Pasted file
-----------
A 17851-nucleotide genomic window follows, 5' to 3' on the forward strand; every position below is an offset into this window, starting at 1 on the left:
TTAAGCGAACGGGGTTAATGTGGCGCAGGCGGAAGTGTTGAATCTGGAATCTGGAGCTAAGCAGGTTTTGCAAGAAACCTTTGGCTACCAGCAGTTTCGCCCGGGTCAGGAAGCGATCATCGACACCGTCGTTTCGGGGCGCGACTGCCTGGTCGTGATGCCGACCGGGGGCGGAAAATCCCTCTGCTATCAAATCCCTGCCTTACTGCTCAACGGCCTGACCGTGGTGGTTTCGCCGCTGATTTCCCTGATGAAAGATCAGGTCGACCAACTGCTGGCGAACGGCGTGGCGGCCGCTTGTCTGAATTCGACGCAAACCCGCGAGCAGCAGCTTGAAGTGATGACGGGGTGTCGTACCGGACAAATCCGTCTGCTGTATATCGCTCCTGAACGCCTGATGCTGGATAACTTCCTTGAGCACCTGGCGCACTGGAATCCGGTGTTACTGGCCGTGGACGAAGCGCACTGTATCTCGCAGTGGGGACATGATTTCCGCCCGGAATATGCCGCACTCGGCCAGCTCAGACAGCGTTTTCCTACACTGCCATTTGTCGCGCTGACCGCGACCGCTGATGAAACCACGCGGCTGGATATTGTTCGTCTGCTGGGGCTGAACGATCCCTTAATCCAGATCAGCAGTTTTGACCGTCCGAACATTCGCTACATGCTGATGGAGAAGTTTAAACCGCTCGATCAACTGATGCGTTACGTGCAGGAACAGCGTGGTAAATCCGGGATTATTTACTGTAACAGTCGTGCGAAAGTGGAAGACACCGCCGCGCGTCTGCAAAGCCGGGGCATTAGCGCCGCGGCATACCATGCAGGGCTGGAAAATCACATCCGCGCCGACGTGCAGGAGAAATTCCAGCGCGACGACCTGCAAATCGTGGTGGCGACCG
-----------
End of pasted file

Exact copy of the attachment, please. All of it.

A 17851-nucleotide genomic window follows, 5' to 3' on the forward strand; every position below is an offset into this window, starting at 1 on the left:
TTAAGCGAACGGGGTTAATGTGGCGCAGGCGGAAGTGTTGAATCTGGAATCTGGAGCTAAGCAGGTTTTGCAAGAAACCTTTGGCTACCAGCAGTTTCGCCCGGGTCAGGAAGCGATCATCGACACCGTCGTTTCGGGGCGCGACTGCCTGGTCGTGATGCCGACCGGGGGCGGAAAATCCCTCTGCTATCAAATCCCTGCCTTACTGCTCAACGGCCTGACCGTGGTGGTTTCGCCGCTGATTTCCCTGATGAAAGATCAGGTCGACCAACTGCTGGCGAACGGCGTGGCGGCCGCTTGTCTGAATTCGACGCAAACCCGCGAGCAGCAGCTTGAAGTGATGACGGGGTGTCGTACCGGACAAATCCGTCTGCTGTATATCGCTCCTGAACGCCTGATGCTGGATAACTTCCTTGAGCACCTGGCGCACTGGAATCCGGTGTTACTGGCCGTGGACGAAGCGCACTGTATCTCGCAGTGGGGACATGATTTCCGCCCGGAATATGCCGCACTCGGCCAGCTCAGACAGCGTTTTCCTACACTGCCATTTGTCGCGCTGACCGCGACCGCTGATGAAACCACGCGGCTGGATATTGTTCGTCTGCTGGGGCTGAACGATCCCTTAATCCAGATCAGCAGTTTTGACCGTCCGAACATTCGCTACATGCTGATGGAGAAGTTTAAACCGCTCGATCAACTGATGCGTTACGTGCAGGAACAGCGTGGTAAATCCGGGATTATTTACTGTAACAGTCGTGCGAAAGTGGAAGACACCGCCGCGCGTCTGCAAAGCCGGGGCATTAGCGCCGCGGCATACCATGCAGGGCTGGAAAATCACATCCGCGCCGACGTGCAGGAGAAATTCCAGCGCGACGACCTGCAAATCGTGGTGGCGACCG